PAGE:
There is no question that pharmaceuticals are big business in the United States and many other places around the globe. These are companies earning hundreds of billions of dollars each year, and the last thing they want to see is revenue down and their stock value falling.
According to a recent article from Forbes, Repros, the Texas biotechnology firm, lost almost half its value on the stock market in a single week due to FDA concerns about its new testosterone replacement therapy alternative. While the medical community is generally unsure what, if anything, testosterone replacement therapy actually does to benefit the majority of men who are going into so-called Low T clinics across the nation and taking the hormone, testosterone replacement therapy is the main treatment option on the market.
However, more recently, researchers have been developing alternative treatment options that actually cause a person to increase their natural testosterone production to an appropriate level, rather than simply giving the patient a dose of testosterone replacement hormone.
While Repros has been having issues with gaining FDA approval for its new testosterone replacement therapy alternative drug, AbbVie, the maker of AndroGel, which was at one time the best selling testosterone replacement hormone on the market, is now being hit with thousands of lawsuits from patients who have been injured taking low T mediations.
The new testosterone replacement alternative known as enclomiphene, was scheduled for an FDA approval meeting at the end of November. However, FDA canceled the expected approval meeting and sent the company questions about how it conducted its safety testing. Specifically, there was a question about how Repros validated the data in key clinical trials. As we have seen in testosterone replacement lawsuits, a failure to conduct adequate safety testing can lead to serious cases of personal injury. In the cases of testosterone hormone, there has been a failure to adequately warn users that taking a testosterone replacement hormone can result in an increased risk for stroke and heart attack.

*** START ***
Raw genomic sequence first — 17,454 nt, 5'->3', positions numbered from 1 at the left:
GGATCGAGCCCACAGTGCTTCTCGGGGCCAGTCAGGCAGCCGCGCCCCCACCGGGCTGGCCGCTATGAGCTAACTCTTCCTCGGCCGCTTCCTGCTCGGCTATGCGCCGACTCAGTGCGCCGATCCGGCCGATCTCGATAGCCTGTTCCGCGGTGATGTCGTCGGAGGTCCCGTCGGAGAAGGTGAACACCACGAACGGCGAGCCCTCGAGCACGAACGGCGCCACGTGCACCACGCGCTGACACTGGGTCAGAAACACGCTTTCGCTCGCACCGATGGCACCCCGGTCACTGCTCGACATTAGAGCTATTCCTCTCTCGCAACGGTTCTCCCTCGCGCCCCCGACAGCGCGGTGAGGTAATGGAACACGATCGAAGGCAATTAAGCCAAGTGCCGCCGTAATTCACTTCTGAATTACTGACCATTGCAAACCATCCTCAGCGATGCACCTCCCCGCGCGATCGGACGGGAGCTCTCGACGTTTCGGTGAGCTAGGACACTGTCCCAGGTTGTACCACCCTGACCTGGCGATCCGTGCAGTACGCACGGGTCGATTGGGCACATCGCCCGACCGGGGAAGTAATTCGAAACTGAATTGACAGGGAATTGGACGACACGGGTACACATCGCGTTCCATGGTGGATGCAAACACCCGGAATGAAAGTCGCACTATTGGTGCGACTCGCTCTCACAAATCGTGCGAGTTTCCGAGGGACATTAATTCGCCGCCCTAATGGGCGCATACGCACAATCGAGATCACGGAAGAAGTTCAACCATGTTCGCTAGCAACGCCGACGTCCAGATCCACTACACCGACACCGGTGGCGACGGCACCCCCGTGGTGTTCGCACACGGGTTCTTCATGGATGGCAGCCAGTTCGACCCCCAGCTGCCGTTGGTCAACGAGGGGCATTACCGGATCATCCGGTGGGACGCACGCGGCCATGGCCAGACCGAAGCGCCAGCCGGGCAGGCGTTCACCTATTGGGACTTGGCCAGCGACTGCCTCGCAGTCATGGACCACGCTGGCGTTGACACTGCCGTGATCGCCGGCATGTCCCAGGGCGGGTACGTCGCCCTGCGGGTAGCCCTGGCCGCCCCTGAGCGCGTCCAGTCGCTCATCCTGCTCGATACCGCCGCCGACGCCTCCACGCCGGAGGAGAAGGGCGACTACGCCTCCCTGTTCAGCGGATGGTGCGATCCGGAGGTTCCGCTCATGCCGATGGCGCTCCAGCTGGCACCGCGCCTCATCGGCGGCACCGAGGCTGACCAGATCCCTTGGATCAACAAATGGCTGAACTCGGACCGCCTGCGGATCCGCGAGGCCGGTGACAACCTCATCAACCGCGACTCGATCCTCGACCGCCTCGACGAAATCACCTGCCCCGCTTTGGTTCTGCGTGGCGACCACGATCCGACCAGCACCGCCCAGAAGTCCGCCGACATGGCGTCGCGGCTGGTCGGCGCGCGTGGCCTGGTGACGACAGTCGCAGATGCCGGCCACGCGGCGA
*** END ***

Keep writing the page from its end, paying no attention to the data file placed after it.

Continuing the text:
The CEO for the company was interviewed for the article and said the FDA decision to hold off on approving the drug is not for the reasons publically claimed by the agency over the past couple of years. He claims it has more to do with how the agency has frequently changed its opinion of both the safety and efficacy of testosterone therapy drugs over the past few years, while not doing anything to prevent the drug companies from selling the drug.
The crux of the problem comes from the fact that any testosterone replacement therapy drug on the market was only approved to treat a very rare condition known as hypogonadism. The rare condition is characterized by an extremely low or non-existent testosterone level and at least one symptom. The millions of American men taking testosterone hormone do not suffer from hypodonadism. It is for this reason they go to Low T clinic, where they are never given a blood test. If a doctor treats just on symptoms without conducting further tests, he or she is allowed to prescribe the drug for what is known as an off-label use.
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Restoring testosterone production in men better than replacing it, October 27, 2015, UPI, By Stephen Feller
More Blog Entries:
FDA Announces Testosterone Meds Must Carry Broader Warning, July 7, 2014, Boston Products Liability Lawyers Blog